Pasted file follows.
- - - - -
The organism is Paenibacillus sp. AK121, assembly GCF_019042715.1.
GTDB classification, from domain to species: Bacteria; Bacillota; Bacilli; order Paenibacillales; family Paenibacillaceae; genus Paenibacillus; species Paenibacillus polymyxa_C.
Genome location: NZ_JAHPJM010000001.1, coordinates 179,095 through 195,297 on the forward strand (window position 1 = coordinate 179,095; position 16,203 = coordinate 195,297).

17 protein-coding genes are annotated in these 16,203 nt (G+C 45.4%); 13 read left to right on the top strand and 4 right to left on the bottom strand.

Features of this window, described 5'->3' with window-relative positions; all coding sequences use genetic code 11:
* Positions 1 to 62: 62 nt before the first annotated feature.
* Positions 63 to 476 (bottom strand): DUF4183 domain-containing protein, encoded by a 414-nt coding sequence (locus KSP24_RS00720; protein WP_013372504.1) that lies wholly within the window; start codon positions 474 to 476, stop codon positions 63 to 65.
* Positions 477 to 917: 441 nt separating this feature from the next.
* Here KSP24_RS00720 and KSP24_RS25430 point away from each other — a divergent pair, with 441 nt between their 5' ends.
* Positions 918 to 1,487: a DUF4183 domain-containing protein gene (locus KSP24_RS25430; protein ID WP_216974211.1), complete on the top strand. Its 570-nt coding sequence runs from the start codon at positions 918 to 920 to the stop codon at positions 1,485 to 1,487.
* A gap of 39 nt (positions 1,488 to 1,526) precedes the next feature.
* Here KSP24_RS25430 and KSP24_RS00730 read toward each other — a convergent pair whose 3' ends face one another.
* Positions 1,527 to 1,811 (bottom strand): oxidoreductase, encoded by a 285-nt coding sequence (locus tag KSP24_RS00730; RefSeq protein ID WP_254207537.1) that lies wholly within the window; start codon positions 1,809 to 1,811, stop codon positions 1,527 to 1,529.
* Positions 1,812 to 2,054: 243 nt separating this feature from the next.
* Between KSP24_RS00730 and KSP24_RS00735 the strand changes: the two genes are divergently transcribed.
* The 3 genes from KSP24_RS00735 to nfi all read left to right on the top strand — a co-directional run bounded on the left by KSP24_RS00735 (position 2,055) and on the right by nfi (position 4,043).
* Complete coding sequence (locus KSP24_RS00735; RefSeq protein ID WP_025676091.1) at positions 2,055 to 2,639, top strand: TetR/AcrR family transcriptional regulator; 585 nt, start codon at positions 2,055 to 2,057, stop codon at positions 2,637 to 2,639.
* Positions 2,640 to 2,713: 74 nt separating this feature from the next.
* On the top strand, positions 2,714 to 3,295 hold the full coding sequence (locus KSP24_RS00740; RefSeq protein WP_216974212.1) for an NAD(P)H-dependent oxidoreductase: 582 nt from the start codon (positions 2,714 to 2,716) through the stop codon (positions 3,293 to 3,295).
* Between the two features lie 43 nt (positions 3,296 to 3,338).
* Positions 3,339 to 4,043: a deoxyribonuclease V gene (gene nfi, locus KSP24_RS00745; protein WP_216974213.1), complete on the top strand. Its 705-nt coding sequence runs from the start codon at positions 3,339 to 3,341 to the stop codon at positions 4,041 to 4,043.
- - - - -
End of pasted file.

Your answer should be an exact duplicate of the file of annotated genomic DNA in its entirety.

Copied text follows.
The organism is Paenibacillus sp. AK121, assembly GCF_019042715.1.
GTDB classification, from domain to species: Bacteria; Bacillota; Bacilli; order Paenibacillales; family Paenibacillaceae; genus Paenibacillus; species Paenibacillus polymyxa_C.
Genome location: NZ_JAHPJM010000001.1, coordinates 179,095 through 195,297 on the forward strand (window position 1 = coordinate 179,095; position 16,203 = coordinate 195,297).

17 protein-coding genes are annotated in these 16,203 nt (G+C 45.4%); 13 read left to right on the top strand and 4 right to left on the bottom strand.

Features of this window, described 5'->3' with window-relative positions; all coding sequences use genetic code 11:
* Positions 1 to 62: 62 nt before the first annotated feature.
* Positions 63 to 476 (bottom strand): DUF4183 domain-containing protein, encoded by a 414-nt coding sequence (locus KSP24_RS00720; protein WP_013372504.1) that lies wholly within the window; start codon positions 474 to 476, stop codon positions 63 to 65.
* Positions 477 to 917: 441 nt separating this feature from the next.
* Here KSP24_RS00720 and KSP24_RS25430 point away from each other — a divergent pair, with 441 nt between their 5' ends.
* Positions 918 to 1,487: a DUF4183 domain-containing protein gene (locus KSP24_RS25430; protein ID WP_216974211.1), complete on the top strand. Its 570-nt coding sequence runs from the start codon at positions 918 to 920 to the stop codon at positions 1,485 to 1,487.
* A gap of 39 nt (positions 1,488 to 1,526) precedes the next feature.
* Here KSP24_RS25430 and KSP24_RS00730 read toward each other — a convergent pair whose 3' ends face one another.
* Positions 1,527 to 1,811 (bottom strand): oxidoreductase, encoded by a 285-nt coding sequence (locus tag KSP24_RS00730; RefSeq protein ID WP_254207537.1) that lies wholly within the window; start codon positions 1,809 to 1,811, stop codon positions 1,527 to 1,529.
* Positions 1,812 to 2,054: 243 nt separating this feature from the next.
* Between KSP24_RS00730 and KSP24_RS00735 the strand changes: the two genes are divergently transcribed.
* The 3 genes from KSP24_RS00735 to nfi all read left to right on the top strand — a co-directional run bounded on the left by KSP24_RS00735 (position 2,055) and on the right by nfi (position 4,043).
* Complete coding sequence (locus KSP24_RS00735; RefSeq protein ID WP_025676091.1) at positions 2,055 to 2,639, top strand: TetR/AcrR family transcriptional regulator; 585 nt, start codon at positions 2,055 to 2,057, stop codon at positions 2,637 to 2,639.
* Positions 2,640 to 2,713: 74 nt separating this feature from the next.
* On the top strand, positions 2,714 to 3,295 hold the full coding sequence (locus KSP24_RS00740; RefSeq protein WP_216974212.1) for an NAD(P)H-dependent oxidoreductase: 582 nt from the start codon (positions 2,714 to 2,716) through the stop codon (positions 3,293 to 3,295).
* Between the two features lie 43 nt (positions 3,296 to 3,338).
* Positions 3,339 to 4,043: a deoxyribonuclease V gene (gene nfi, locus KSP24_RS00745; protein WP_216974213.1), complete on the top strand. Its 705-nt coding sequence runs from the start codon at positions 3,339 to 3,341 to the stop codon at positions 4,041 to 4,043.